Virological response rates for telaprevir-based hepatitis C triple therapy in patients with and without HIV coinfection

V. Martel-Laferrière, S. Brinkley, K. Bichoupan, S. Posner, A. Stivala, P. Perumalswami, T. D. Schiano, M. Sulkowski, D. T. Dieterich, A. D. Branch

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28 Scopus citations


Objectives: Pegylated-interferon/ribavirin dual therapy for hepatitis C virus (HCV) infection has a lower sustained virological response (SVR) rate in HIV/HCV-coinfected patients than in HCV monoinfected patients, but little is known about the relative effectiveness of teleprevir-based triple therapy in the two groups. Methods: Data on 33 coinfected and 116 monoinfected patients were analysed on an intention-to-treat basis. SVR12 was defined as undetectable HCV RNA at week 12 post-end-of-treatment, severe anaemia as haemoglobin ≤89g/L or a drop of ≥45g/L, and advanced fibrosis/cirrhosis as Fib-4 ≥3.25. All coinfected patients had well controlled HIV infection. Results: The groups were similar in age, gender, percentage with Fib-4 ≥3.25 and HCV viral load, but differed in previous treatment response, with more coinfected patients being nonresponders or treatment-intolerant (75.8% vs. 50.0% for monoinfected patients; P<0.01). During treatment, the percentages of patients with undetectable HCV RNA were similar, but, surprisingly, this percentage tended to be higher in coinfected patients. SVR12 rates were 60.6% in coinfected patients vs. 42.2% in monoinfected patients (P=0.06). In multivariable analysis, SVR12 was associated with HIV infection [odds ratio (OR) 3.55; P<0.01], African American race (OR 0.37; P=0.03) and previous treatment response (OR 0.46; P=0.03). Rates of severe anaemia (45.5 vs. 58.6% in coinfected and monoinfected patients, respectively; P=0.18) were similar in the two groups, but rash (15.2 vs. 34.5%, respectively; P=0.03) and rectal symptoms (12.1 vs. 43.1%, respectively; P<0.01) were less common in coinfected patients. Conclusions: Virological responses of coinfected and monoinfected patients did not differ significantly, but tended to be higher in coinfected patients, who had a 60.6% SVR12 rate. Telaprevir-based triple therapy is a promising option for coinfected patients with well-controlled HIV infection.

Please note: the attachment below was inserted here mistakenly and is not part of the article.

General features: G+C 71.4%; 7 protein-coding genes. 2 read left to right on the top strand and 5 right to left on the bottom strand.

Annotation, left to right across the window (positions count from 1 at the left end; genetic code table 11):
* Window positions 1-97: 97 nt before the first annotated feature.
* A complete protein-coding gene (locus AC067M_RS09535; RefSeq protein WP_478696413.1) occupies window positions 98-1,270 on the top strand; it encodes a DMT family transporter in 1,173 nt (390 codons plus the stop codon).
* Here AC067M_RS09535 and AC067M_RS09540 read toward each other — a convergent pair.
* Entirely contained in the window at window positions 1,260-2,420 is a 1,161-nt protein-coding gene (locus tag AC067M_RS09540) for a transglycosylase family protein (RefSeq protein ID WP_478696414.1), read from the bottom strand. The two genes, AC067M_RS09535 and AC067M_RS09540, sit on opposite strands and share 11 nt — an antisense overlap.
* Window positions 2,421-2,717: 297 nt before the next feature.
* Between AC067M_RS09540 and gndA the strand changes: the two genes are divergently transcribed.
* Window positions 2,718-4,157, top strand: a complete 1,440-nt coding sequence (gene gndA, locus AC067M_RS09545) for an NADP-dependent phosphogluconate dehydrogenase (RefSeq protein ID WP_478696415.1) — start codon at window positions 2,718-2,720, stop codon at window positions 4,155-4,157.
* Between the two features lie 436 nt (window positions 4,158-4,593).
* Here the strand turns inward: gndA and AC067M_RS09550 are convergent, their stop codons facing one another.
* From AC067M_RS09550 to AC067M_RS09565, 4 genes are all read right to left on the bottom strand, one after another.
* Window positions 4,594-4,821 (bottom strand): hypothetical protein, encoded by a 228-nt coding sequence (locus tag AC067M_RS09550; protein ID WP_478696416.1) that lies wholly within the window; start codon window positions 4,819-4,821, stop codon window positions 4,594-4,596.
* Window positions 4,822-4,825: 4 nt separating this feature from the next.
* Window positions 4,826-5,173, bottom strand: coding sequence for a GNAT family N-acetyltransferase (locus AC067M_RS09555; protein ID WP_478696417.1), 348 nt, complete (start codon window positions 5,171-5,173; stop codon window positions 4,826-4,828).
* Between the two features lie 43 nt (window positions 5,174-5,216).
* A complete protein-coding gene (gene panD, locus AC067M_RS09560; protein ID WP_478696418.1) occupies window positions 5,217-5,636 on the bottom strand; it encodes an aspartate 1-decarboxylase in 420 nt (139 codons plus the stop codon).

Original languageEnglish (US)
Pages (from-to)108-115
Number of pages8
JournalHIV Medicine
Issue number2
StatePublished - Feb 2014


  • Coinfection
  • HIV
  • Hepatitis C virus
  • Side effects
  • Telaprevir

ASJC Scopus subject areas

  • Health Policy
  • Infectious Diseases
  • Pharmacology (medical)


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